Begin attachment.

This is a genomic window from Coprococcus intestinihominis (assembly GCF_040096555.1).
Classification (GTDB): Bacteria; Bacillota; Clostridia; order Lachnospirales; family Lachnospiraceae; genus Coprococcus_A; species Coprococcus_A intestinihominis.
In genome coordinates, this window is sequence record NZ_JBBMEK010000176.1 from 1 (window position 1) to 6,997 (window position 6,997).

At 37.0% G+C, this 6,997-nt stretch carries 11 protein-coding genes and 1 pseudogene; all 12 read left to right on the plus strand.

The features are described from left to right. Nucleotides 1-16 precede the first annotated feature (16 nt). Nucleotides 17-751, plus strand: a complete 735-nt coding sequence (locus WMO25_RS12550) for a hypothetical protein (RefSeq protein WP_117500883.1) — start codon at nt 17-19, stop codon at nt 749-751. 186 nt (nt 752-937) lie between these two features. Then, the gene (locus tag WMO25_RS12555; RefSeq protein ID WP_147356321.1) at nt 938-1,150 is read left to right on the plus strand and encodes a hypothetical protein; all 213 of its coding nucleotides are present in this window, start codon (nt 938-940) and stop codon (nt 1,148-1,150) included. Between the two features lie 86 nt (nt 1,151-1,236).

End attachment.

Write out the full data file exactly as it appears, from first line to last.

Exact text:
This is a genomic window from Coprococcus intestinihominis (assembly GCF_040096555.1).
Classification (GTDB): Bacteria; Bacillota; Clostridia; order Lachnospirales; family Lachnospiraceae; genus Coprococcus_A; species Coprococcus_A intestinihominis.
In genome coordinates, this window is sequence record NZ_JBBMEK010000176.1 from 1 (window position 1) to 6,997 (window position 6,997).

At 37.0% G+C, this 6,997-nt stretch carries 11 protein-coding genes and 1 pseudogene; all 12 read left to right on the plus strand.

The features are described from left to right. Nucleotides 1-16 precede the first annotated feature (16 nt). Nucleotides 17-751, plus strand: a complete 735-nt coding sequence (locus WMO25_RS12550) for a hypothetical protein (RefSeq protein WP_117500883.1) — start codon at nt 17-19, stop codon at nt 749-751. 186 nt (nt 752-937) lie between these two features. Then, the gene (locus tag WMO25_RS12555; RefSeq protein ID WP_147356321.1) at nt 938-1,150 is read left to right on the plus strand and encodes a hypothetical protein; all 213 of its coding nucleotides are present in this window, start codon (nt 938-940) and stop codon (nt 1,148-1,150) included. Between the two features lie 86 nt (nt 1,151-1,236).